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How technology is helping us during the global health crisis

Ōtautahi  – There is no part of Aotearoa that is unaffected by the covid pandemic lockdown.

But there is one thing we can all be thankful for in these  unprecedented times: technology.

Tech is playing a huge role in helping people overcome the problems they’re experiencing during these tricky times.

In the battle to overcome the global health crisis, we are relying on tech more than ever before.

It is helping us communicate with family, friends – and our working and learning from home. Video calls are so really important for maintaining connections.

The tech in our pocket, which we earlier took for granted, is essential for keeping people in contact even when we are physically apart.

Technology is vital for connecting communities and networks so we can channel our efforts and resources towards a particular goal.

Fintech has been a buzzword for the past decade. Now it is being fully delivered via digital platforms, solutions and cellphones. Banking services continue as normal; it is only the way we access them that has changed.

Mobile and online banking, along with AI-powered chatbots, are allowing businesses and people to keep on top of their finances.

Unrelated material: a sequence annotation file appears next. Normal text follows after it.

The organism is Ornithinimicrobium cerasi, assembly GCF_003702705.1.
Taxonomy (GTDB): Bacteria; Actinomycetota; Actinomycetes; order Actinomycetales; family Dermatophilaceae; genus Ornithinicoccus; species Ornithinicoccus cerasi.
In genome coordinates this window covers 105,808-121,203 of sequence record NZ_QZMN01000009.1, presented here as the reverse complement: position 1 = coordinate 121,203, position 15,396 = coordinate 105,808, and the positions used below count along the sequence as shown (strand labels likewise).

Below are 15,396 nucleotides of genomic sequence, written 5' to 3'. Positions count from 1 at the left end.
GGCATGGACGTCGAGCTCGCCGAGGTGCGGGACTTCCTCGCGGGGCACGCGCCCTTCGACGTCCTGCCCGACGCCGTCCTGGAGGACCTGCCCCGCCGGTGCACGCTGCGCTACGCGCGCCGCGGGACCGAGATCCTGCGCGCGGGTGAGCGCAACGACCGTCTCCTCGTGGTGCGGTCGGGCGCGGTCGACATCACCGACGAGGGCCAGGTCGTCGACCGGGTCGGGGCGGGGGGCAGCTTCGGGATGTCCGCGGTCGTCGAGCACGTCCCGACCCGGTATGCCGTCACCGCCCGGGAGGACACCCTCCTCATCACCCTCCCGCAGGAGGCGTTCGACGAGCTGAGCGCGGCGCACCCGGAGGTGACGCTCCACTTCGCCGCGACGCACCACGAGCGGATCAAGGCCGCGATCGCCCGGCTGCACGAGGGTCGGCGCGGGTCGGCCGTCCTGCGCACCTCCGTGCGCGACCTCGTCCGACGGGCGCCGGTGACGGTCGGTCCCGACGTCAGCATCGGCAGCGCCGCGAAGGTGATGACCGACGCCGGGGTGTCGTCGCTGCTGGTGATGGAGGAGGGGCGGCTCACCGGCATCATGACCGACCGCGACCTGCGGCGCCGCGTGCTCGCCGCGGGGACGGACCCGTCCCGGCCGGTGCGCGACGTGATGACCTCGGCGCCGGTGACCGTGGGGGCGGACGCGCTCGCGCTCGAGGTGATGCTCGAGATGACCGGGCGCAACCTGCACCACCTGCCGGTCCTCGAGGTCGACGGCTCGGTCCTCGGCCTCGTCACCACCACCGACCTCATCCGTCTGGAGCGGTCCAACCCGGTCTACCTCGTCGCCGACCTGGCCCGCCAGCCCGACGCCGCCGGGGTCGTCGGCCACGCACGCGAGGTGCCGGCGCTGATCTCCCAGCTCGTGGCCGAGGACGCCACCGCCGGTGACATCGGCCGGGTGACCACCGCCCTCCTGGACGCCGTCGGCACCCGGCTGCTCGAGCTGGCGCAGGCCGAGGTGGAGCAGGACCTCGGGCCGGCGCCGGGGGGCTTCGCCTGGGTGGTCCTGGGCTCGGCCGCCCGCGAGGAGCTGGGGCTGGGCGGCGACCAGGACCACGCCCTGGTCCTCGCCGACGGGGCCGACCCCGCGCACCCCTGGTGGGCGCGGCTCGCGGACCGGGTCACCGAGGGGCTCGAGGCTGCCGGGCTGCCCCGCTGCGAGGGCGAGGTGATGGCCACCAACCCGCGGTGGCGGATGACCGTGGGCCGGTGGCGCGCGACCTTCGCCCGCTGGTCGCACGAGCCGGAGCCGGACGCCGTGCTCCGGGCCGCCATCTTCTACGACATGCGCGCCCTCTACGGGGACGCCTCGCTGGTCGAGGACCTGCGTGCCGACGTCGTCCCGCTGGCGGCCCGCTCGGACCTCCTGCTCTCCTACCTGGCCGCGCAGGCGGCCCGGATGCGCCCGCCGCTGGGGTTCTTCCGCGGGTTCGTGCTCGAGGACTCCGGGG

The government’s covid app tracer is helping battle the Delta community spread. Frontline covid workers such as doctors, police, health and sanitation workers, banking staff, security, suppliers of essential commodities have been able to keep going, via tech.

Tech is front and centre of covid testing, vaccination results,  and gauging how the virus might spread.

In times of lockdown, technology has been a saviour. We have been getting groceries on line, which has resulted in a massive surge in users. Covid has transformed online shopping from a nice-to-have to a must-have around the world.

Contactless digital payments, either in the form of cards or e-wallets, are the recommended payment method to avoid the spread of covid.

In education , technologies involved in distant learning are similar to those for remote work and also include virtual reality, augmented reality, 3D printing and artificial-intelligence-enabled robot teachers.

Covid is a word we never heard of at the start of last year. Now we are fighting the invisible Delta enemy.


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